Osteopenia: Early Signs of Bone Loss
How Can my Doctor Test for Osteopenia and Osteoporosis?
The most accurate way to diagnose osteopenia and osteoporosis is through bone mineral density testing. This is usually done with a dual-energy X-ray absorptiometry (DXA) scan.
DXA scan results are reported as T-scores:
- Normal bone: T-score above -1
- Osteopenia: T-score between -1 and -2.5
- Osteoporosis: T-score of -2.5 or lower
Other tests can be done to help diagnose osteoporosis and osteopenia. Quantitative ultrasound is one such test. It uses sound waves rather than X-rays to assess bone density and strength. DXA scans are usually still needed to confirm results from ultrasound and other tests.
For in-depth information, see WebMD's Diagnosing Osteoporosis.
Who Should Get a Bone Density Test?
The U.S. Preventive Services Task Force advises bone density scans if:
- You are a woman age 65 or older.
- You are a woman age 60 or older with certain risk factors that put you at increased risk of fracture.
- You are a man age 70 or older.
Talk to your health care provider to determine the best screening plan for you.
The Female Athlete Triad and Osteopenia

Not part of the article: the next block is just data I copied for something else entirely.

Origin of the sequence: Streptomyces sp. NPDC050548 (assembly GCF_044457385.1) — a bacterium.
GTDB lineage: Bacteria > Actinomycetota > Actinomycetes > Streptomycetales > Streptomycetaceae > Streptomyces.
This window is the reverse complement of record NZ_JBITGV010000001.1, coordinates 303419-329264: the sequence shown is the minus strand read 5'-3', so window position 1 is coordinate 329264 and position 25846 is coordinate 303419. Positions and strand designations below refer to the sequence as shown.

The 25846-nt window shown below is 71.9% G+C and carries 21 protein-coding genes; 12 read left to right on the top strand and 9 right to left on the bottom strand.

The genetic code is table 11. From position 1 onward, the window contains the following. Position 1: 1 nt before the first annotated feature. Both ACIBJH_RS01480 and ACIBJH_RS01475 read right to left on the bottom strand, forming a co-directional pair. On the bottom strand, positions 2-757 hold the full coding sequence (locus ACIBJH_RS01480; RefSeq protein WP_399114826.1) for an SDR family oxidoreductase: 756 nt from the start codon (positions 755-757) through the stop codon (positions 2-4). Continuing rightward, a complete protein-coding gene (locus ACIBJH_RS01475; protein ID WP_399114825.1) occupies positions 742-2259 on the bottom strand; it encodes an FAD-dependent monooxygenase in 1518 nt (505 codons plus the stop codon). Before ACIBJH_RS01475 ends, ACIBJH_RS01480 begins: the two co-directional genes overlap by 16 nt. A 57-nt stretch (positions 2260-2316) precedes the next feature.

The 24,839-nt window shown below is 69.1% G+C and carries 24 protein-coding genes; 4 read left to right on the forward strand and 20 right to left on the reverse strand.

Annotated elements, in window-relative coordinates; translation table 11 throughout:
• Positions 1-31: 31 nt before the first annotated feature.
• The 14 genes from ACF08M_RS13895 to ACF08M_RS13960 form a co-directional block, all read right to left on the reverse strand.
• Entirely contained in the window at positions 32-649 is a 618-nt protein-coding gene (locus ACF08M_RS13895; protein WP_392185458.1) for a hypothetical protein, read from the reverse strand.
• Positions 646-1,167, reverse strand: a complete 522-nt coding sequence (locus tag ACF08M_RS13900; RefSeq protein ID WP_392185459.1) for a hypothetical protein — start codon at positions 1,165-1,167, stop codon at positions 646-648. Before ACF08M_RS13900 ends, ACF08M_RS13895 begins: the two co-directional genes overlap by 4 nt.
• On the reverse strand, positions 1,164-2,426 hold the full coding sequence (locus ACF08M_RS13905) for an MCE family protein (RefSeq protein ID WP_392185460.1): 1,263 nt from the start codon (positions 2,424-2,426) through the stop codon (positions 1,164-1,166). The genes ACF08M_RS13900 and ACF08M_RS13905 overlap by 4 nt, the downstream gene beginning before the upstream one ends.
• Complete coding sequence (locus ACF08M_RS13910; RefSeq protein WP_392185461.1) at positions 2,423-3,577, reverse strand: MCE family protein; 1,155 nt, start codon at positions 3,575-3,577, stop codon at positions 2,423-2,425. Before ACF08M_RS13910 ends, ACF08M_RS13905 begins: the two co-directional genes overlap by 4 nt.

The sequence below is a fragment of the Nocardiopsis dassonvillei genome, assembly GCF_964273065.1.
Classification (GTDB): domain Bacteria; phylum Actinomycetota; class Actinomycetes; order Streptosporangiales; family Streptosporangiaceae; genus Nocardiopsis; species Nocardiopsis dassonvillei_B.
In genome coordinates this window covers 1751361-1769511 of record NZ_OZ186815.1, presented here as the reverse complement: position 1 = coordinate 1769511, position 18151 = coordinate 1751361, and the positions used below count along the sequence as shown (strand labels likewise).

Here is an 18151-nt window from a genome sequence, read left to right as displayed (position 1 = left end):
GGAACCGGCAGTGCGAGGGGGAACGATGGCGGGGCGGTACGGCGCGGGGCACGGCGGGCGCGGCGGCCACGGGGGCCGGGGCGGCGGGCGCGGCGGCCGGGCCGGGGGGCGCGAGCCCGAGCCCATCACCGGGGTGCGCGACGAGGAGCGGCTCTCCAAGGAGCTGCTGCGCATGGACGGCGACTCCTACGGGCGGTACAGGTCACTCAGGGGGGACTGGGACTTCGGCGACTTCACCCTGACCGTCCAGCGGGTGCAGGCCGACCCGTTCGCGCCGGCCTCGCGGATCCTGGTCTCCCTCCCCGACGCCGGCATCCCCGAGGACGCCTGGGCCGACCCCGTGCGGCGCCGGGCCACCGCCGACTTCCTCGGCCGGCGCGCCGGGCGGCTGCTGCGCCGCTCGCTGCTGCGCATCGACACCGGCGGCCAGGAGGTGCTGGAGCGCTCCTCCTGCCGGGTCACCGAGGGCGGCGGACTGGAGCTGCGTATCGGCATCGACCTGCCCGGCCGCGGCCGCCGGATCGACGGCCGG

The female athlete triad is a combination of three medical conditions that are becoming increasingly common in young female athletes. These conditions are eating disorders, amenorrhea -- or lack of menstrual periods, and osteopenia or low bone mass. These issues are of growing concern mainly because of the media's increased pressure on teens to maintain a "perfect" body weight and be thin.
Female athletes who compete in gymnastics, dancing, swimming, skating, and running are at high risk for the female athlete triad as they strive to appear lean and fit.
We know that more female athletes lack a menstrual period than women in the general population. Not having a period is associated with decreased estrogen levels. Decreased estrogen levels may be the cause of low bone mass or osteopenia.
Low-calorie diets are usually the first predictor of eating disorders. Excessive exercise or exercise obsession can be another sign of an eating disorder. Each of these three problems must be medically evaluated and treated to ensure a good outcome for the woman.
For in-depth information, see WebMD's Osteoporosis Risk Factors: Are You at Risk?